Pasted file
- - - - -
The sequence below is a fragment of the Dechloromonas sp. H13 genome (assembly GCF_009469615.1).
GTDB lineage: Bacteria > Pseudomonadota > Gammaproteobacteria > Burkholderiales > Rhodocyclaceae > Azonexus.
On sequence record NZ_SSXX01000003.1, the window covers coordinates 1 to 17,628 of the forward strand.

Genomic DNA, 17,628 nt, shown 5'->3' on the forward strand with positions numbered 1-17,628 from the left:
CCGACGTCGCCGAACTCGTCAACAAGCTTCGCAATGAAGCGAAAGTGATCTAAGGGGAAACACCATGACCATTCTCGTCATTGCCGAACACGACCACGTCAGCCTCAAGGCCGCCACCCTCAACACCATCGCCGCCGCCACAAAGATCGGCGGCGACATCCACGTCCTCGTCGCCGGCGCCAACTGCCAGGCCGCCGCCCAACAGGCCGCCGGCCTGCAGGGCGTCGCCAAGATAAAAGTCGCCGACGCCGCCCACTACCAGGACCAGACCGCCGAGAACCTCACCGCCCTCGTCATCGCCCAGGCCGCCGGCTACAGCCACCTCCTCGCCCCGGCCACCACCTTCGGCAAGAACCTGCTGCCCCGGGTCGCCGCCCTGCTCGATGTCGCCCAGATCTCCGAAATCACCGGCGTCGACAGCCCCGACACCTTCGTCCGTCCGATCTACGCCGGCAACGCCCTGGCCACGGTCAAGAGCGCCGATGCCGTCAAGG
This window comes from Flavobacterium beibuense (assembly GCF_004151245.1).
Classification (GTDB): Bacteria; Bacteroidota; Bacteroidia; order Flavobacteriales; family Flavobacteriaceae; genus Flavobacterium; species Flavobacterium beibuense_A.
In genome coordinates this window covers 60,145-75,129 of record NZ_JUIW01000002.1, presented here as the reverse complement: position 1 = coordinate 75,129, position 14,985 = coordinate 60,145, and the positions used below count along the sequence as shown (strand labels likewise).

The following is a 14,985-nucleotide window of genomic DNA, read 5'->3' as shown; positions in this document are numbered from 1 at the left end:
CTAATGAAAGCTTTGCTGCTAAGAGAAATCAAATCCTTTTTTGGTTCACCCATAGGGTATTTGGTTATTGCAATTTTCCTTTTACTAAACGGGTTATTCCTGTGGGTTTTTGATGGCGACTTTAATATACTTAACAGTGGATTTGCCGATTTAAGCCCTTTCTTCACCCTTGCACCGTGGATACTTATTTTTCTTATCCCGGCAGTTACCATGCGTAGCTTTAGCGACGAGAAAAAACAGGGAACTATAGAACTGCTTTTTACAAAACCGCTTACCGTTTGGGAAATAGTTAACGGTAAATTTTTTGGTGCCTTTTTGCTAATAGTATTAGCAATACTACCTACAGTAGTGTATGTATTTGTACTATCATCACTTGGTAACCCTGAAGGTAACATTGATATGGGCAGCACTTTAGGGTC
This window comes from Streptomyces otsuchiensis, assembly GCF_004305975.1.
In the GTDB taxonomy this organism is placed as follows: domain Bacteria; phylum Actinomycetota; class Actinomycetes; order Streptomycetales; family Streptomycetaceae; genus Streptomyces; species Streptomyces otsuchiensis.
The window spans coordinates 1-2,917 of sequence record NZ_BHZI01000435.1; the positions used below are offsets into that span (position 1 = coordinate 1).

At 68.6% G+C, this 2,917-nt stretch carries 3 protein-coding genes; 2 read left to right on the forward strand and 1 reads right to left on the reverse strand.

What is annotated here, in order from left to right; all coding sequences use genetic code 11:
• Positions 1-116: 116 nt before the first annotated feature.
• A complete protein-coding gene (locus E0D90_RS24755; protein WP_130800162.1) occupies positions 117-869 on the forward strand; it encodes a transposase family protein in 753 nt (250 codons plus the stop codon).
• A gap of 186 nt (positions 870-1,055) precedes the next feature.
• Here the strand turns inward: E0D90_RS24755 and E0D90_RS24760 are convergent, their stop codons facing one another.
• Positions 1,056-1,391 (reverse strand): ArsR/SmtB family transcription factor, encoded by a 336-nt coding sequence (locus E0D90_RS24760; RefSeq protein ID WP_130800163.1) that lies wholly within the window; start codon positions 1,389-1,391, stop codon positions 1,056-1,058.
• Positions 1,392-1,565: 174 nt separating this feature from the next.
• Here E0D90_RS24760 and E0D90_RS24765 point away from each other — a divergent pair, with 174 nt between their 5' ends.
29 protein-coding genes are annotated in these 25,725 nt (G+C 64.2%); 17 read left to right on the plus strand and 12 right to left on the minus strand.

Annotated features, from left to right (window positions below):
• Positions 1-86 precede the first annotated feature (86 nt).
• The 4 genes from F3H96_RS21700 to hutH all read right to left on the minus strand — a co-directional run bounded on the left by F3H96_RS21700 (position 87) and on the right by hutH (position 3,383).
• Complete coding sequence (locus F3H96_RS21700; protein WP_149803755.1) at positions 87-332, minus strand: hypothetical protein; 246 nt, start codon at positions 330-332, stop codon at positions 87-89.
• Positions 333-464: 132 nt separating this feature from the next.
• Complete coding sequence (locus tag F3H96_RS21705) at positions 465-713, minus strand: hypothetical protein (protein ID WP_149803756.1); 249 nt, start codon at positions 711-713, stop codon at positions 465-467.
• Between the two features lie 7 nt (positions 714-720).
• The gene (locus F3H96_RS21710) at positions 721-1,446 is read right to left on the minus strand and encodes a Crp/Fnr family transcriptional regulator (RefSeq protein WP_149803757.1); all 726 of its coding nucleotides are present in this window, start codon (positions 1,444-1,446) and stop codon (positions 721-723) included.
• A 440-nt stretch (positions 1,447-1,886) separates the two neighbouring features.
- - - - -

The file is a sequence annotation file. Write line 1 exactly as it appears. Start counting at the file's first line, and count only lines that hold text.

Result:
The sequence below is a fragment of the Dechloromonas sp. H13 genome (assembly GCF_009469615.1).